DOI: 10.3390/atmos14121772 ISSN: 2073-4433

Glacier Retreat Leads to the Expansion of Alpine Lake Karakul Observed Via Remote Sensing Water Volume Time Series Reconstruction

Weibing Du, Yaming Pan, Junli Li, Anming Bao, Huabin Chai, Ye Yuan, Chaoying Cheng
  • Atmospheric Science
  • Environmental Science (miscellaneous)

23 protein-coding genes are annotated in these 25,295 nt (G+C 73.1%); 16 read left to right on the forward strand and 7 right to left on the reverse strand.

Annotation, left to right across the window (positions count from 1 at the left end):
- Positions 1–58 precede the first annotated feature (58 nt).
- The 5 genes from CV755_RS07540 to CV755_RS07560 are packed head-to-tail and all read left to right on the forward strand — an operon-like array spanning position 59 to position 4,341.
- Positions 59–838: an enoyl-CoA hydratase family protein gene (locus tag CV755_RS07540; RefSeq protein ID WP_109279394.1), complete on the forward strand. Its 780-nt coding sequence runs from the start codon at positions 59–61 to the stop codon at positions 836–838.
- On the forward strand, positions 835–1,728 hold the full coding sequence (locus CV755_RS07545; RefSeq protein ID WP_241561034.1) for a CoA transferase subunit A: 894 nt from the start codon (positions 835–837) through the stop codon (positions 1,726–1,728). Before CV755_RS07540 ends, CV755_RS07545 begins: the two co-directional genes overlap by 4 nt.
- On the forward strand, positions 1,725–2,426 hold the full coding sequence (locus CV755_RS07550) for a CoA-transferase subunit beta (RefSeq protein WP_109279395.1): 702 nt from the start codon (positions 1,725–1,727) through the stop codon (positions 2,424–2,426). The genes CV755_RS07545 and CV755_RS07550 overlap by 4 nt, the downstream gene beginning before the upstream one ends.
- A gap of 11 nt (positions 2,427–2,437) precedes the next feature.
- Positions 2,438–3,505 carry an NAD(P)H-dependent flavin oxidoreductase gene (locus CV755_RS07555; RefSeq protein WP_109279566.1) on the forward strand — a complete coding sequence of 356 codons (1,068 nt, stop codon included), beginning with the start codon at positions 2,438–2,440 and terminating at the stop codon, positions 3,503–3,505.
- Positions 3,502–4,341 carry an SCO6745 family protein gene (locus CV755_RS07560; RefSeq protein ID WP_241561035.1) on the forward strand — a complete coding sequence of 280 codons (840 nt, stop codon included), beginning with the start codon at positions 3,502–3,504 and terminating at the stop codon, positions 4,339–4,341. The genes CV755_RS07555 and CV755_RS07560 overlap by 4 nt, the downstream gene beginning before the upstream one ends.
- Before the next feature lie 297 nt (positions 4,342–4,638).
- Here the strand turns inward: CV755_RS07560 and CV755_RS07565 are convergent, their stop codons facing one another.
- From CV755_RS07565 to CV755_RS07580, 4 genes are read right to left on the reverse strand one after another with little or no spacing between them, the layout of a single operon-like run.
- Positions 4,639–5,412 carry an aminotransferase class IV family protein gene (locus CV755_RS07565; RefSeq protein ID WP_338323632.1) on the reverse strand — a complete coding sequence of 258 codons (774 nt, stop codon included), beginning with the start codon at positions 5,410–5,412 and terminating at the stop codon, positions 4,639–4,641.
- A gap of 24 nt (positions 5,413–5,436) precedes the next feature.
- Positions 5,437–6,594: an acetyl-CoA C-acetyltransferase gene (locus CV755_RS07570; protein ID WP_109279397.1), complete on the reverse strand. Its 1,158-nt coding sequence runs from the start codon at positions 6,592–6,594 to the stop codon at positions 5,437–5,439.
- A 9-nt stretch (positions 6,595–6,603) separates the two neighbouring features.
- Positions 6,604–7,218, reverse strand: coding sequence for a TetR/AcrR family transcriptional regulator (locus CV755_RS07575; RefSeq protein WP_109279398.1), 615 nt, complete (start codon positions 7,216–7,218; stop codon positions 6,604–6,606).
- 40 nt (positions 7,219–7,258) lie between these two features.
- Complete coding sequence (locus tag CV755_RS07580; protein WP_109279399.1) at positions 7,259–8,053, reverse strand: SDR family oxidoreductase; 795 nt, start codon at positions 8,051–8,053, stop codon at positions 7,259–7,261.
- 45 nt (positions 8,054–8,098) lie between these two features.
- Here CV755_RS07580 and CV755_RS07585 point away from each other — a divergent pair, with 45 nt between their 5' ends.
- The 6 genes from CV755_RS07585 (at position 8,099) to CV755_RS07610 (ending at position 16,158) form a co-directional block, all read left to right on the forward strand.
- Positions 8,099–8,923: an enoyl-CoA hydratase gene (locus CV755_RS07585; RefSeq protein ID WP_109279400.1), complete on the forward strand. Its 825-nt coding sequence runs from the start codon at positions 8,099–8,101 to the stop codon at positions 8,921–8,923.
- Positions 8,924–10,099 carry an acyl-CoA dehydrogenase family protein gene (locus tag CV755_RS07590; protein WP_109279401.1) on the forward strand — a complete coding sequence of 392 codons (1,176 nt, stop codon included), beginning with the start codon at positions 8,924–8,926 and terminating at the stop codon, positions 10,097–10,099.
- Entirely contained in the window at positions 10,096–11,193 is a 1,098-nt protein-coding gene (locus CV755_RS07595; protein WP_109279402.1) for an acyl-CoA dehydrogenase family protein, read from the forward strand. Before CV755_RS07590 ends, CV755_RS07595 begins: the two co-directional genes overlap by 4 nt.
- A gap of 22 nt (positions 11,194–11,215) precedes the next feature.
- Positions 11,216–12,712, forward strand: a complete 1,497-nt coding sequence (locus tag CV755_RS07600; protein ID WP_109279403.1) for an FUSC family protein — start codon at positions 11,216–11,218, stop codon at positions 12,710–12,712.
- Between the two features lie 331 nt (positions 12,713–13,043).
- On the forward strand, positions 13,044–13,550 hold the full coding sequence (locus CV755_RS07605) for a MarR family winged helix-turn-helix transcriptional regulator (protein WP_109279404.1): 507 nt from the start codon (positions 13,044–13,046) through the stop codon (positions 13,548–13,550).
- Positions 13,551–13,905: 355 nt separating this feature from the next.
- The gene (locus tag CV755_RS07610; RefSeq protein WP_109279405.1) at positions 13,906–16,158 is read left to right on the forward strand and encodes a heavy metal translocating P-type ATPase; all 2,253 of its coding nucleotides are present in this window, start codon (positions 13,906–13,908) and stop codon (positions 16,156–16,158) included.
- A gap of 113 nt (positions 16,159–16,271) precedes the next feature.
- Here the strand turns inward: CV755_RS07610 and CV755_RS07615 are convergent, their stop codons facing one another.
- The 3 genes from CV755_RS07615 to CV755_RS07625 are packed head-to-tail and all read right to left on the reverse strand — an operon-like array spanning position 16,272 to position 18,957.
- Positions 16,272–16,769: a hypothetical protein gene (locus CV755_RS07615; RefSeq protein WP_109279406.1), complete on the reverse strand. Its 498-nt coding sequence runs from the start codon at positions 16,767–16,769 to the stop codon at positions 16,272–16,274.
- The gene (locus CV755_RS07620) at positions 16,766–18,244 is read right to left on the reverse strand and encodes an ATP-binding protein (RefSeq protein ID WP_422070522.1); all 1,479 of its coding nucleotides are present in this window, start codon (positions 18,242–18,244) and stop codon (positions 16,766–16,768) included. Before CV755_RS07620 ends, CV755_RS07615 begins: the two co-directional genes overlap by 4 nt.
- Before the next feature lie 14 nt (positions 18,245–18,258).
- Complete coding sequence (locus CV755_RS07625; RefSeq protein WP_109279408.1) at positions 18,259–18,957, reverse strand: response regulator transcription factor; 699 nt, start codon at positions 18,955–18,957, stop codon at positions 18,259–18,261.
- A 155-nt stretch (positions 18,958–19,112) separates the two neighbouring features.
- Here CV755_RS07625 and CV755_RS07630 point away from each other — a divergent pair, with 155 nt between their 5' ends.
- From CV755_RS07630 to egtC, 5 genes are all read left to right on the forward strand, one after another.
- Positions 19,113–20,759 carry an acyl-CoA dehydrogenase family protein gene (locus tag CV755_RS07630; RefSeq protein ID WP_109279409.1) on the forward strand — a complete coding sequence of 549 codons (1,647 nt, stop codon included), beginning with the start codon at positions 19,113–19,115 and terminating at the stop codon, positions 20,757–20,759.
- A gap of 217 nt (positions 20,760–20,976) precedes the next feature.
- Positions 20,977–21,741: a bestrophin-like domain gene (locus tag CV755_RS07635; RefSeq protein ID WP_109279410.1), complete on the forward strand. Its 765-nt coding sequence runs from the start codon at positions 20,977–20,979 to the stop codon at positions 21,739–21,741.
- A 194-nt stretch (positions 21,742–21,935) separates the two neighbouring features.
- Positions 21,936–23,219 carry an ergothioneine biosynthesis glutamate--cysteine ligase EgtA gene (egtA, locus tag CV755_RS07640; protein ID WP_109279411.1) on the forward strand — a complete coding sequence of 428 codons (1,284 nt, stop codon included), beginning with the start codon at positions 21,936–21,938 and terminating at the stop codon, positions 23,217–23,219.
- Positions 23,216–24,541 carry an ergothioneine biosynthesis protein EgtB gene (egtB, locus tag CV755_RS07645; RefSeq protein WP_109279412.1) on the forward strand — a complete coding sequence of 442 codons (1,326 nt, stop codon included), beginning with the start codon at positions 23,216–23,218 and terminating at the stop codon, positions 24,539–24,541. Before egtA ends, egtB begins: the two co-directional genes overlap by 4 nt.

Due to high altitudes, Central Asian alpine lakes can serve as indicators of localized climate change. This article monitored the water volume time series trends of the ungauged alpine Lake Karakul, which is typical because of the abundance of glaciers in the basin, from 1990 to 2020 via multiple source remote sensing data. The “Global-Local” multi-scale lake extraction method is used to delineate the boundary of Lake Karakul. Consistency analysis was performed on the altimetry data of CryoSat-2, ICESat-1 and ICESat-2, assuming that the lake surface was flat; a threshold value was set to remove gross error, and then 3σ was used to remove the surface elevation anomaly. Based on the pyramid volume model, the lake area and surface elevation information were used to reconstruct the water volume time series of Lake Karakul. The influencing factors of water volume temporal variation were discussed. The results show that Lake Karakul has been on an expansionary trend in recent years: The lake area increased from 394.9 km2 in 1988 to 411.4 km2 in 2020; the rate of increase is 0.74 m/year. The surface elevation increased from 3886.6 m in 2003 to 3888.6 m in 2020; the rate of increase is 0.11 km2/year. The lake water volume accumulated was 0.817 km3 in 2003–2020, with an accumulation rate of 0.059 km3/year. The Lake Karakul basin is developing towards dry heat, with a cumulative temperature variation rate of +0.38 °C/year; the average rate of variation in annual cumulative precipitation is −3.37 mm/year; the average evapotranspiration in the watershed is on a fluctuating increasing trend, with a rate of variation of +0.43 mm/year; glaciers in the lake basin have a retreating trend, with an average annual rate of variation of −0.22 km2/year from 1992 to 2020. Lake Karakul is more sensitive to temperature variations, and the runoff from retreating glaciers in the basin is an important contribution to the expansion of Lake Karakul.

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